Sweeteners still a bitter pill for Danisco margins

By Jess Halliday

- Last updated on GMT

Related tags: Dkk, Locust bean gum, Dental caries, Danisco

Margin pressure in its sweeteners and Genencor business divisions has caused Danisco to lower its bottom-line outlook and take a long hard look at its production set-up for xylitol and other products.

The Danish firm today reported group sales of DKK 3348m (€449.6m at today’s rates) for Q2, up from DKK 3002m (€403.1m) for the same period of last year. EBITDA before special items was DKK 456m (€61.2m), down from DKK 550m (€73.8m).

Consequently, its EBIT outlook for 2008/9 is now DKK 1.3bn (€0.17bn), down from DKK 1.4bn (€0.19bn); Profit after tax and before share-based payments are pitched at around DKK 950m (€127.5m), rather than DKK 1bn (€0.1bn).

The Sweeteners business, which falls under Bio Actives, reported a 9 per cent decline in organic terms in the financial year to date, due to on-going problems with the xylitol market. Dansico expanded its xylose factory in Austria last December by 50 per cent. However since then demand has decreased because of a supply crisis last year that led some customers to delay launches using xylitol or to reformulate to use other options. More capacity has also come on board from Chinese suppliers.

At the time of its Q3 results in September it said it had set up a task force to identify new application areas for the sweetener – but in the meantime daily production was reduced “in order to stop further inventory build ups”.

Despite the potential afforded by the approval of a health claim for xylitol’s ability to reduce the risk of dental caries, it looks like longer-term production changes could be on the cards.

Danisco said today that it is reviewing the production set-up for xylitol “in view of the dramatically changed operating environment”. ​Although it has given no details of the options, it did hint that special item costs may be booked at some point next year, although “the lion’s share will likely be of a non-cash mature”.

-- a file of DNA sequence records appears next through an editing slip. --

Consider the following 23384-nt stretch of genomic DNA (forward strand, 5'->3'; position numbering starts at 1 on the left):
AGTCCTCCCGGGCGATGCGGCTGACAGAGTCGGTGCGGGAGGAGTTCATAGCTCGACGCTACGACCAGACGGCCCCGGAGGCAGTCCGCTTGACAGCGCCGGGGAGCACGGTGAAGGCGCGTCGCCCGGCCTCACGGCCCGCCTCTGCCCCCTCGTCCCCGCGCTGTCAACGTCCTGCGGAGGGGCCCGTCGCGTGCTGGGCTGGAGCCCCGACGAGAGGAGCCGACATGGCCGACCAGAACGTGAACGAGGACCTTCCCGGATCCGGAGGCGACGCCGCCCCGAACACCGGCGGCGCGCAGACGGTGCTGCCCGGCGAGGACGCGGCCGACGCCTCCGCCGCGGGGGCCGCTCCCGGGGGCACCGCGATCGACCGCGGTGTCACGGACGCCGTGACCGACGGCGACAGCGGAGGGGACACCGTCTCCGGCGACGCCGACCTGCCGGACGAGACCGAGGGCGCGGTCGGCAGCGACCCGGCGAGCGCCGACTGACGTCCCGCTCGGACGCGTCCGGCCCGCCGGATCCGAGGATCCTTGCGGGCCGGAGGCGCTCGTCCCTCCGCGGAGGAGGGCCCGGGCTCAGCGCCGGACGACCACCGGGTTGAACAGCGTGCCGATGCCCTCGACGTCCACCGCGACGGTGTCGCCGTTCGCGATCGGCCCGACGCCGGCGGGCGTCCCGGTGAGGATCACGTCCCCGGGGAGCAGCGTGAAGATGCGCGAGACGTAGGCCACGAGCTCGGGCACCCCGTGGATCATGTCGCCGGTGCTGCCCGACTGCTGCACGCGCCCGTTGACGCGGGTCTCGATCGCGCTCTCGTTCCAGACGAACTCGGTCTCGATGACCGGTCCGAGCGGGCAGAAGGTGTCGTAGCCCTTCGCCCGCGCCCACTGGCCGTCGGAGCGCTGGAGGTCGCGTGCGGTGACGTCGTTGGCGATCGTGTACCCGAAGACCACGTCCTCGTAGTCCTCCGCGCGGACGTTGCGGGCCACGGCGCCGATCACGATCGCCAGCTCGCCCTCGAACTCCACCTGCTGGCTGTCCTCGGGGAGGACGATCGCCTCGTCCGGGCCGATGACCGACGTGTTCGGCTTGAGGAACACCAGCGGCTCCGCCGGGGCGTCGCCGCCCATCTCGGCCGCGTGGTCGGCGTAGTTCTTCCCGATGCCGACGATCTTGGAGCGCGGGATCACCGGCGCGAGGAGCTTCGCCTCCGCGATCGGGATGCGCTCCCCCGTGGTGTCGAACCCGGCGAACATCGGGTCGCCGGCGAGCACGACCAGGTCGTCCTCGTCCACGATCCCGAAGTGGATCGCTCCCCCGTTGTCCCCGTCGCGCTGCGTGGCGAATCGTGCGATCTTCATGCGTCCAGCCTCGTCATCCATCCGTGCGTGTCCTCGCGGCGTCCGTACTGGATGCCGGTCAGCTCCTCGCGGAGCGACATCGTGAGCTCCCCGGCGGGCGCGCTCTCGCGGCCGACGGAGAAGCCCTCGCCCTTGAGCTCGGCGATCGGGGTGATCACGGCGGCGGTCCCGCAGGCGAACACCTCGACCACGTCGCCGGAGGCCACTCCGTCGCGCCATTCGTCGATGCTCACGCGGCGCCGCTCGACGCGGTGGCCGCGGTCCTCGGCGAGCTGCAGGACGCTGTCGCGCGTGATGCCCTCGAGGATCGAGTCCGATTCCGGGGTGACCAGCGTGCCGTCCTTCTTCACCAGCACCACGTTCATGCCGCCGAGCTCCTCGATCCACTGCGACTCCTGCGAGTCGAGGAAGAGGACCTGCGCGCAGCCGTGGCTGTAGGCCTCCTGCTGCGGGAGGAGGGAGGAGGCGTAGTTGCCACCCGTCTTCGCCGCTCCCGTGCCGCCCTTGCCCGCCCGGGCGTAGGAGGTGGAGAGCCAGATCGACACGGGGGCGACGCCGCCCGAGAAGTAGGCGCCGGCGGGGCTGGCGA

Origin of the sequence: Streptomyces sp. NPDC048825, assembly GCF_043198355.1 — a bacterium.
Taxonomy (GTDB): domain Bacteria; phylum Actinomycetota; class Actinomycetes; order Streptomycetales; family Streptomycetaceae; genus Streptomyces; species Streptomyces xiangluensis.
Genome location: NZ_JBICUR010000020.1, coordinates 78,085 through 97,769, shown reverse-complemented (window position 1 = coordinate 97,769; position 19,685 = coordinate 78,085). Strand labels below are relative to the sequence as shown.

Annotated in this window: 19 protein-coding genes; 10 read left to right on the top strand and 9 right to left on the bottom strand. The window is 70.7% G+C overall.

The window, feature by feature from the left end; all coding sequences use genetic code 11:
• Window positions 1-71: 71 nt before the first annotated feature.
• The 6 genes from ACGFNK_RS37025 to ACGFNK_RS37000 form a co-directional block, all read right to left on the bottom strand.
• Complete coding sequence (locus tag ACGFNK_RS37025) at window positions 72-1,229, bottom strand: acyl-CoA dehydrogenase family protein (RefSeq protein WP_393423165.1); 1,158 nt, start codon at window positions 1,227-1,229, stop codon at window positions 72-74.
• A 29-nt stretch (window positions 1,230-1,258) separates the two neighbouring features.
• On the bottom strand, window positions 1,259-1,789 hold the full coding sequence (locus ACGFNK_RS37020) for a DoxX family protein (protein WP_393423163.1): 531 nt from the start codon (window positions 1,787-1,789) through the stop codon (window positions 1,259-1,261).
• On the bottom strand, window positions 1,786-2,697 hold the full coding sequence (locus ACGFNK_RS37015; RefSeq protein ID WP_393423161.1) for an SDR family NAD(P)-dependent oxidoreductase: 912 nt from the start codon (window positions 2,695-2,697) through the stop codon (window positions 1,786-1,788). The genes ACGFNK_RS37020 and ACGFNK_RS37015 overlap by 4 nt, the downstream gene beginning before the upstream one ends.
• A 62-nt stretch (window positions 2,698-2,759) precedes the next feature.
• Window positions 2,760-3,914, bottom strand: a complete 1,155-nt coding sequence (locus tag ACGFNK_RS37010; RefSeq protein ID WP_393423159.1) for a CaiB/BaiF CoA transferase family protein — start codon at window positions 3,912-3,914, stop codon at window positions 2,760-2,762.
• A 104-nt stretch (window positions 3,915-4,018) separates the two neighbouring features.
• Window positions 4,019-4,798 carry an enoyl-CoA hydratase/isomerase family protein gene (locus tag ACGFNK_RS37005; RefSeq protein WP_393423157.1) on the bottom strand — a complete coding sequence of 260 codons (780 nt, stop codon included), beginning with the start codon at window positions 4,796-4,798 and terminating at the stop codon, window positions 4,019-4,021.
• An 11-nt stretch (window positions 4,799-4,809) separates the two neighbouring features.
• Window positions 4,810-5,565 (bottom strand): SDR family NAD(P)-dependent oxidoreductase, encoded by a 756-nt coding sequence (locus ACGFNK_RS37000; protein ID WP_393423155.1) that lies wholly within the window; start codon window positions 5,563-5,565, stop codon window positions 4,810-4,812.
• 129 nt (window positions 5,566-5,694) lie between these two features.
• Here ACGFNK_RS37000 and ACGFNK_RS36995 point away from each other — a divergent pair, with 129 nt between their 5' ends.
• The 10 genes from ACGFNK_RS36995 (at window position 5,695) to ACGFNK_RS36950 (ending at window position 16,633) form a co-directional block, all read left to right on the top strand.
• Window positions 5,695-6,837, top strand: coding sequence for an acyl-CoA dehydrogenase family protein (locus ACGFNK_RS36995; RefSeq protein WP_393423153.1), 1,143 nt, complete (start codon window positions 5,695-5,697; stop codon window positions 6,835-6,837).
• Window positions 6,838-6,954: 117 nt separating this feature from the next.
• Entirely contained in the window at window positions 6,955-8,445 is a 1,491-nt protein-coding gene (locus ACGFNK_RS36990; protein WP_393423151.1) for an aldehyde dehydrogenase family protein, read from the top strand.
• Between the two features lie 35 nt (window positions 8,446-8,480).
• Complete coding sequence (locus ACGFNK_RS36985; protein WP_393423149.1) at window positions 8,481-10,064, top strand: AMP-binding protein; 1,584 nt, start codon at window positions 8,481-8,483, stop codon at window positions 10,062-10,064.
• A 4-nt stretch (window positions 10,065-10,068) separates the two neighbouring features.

Genencor pressure

Pressure has also come from the Genencor enzyme business for a number of reasons, including higher input costs that could not be off-set, and a negative shift in product mix as customers trade down, especially in fabric and household care.

Genencor’s production site in Rochester, USA, is to end enzyme production and instead switch over to cultures. This is said to capitalize on the businesses’ synergies and their joint fermentation technology.

It curbs the outlay of capital to meet increasing demand for cultures, while at the same time reducing Genencor’s production.

Other consolidations and closures

However Danisco has also unveiled some consolidation plans affecting other aspects of the business.

On the Iberian peninsula it is in the process of closing down its Faro site, which produces locust bean gum for the Gums & Systems. The Faro operations are being merged in with facilities in Valencia.

There are also plans afoot to shift enzyme production from Grinstead to Bruges in Belgium, “in order to optimise production flows and costs”​. Danisco has said this is only possible because of product development, which has allowed it to move from surface to submerged fermentation.

The combined effect of the reorganization is expected to result in special item costs of around DKK150m (€20.1m). Details of job losses have not been disclosed.

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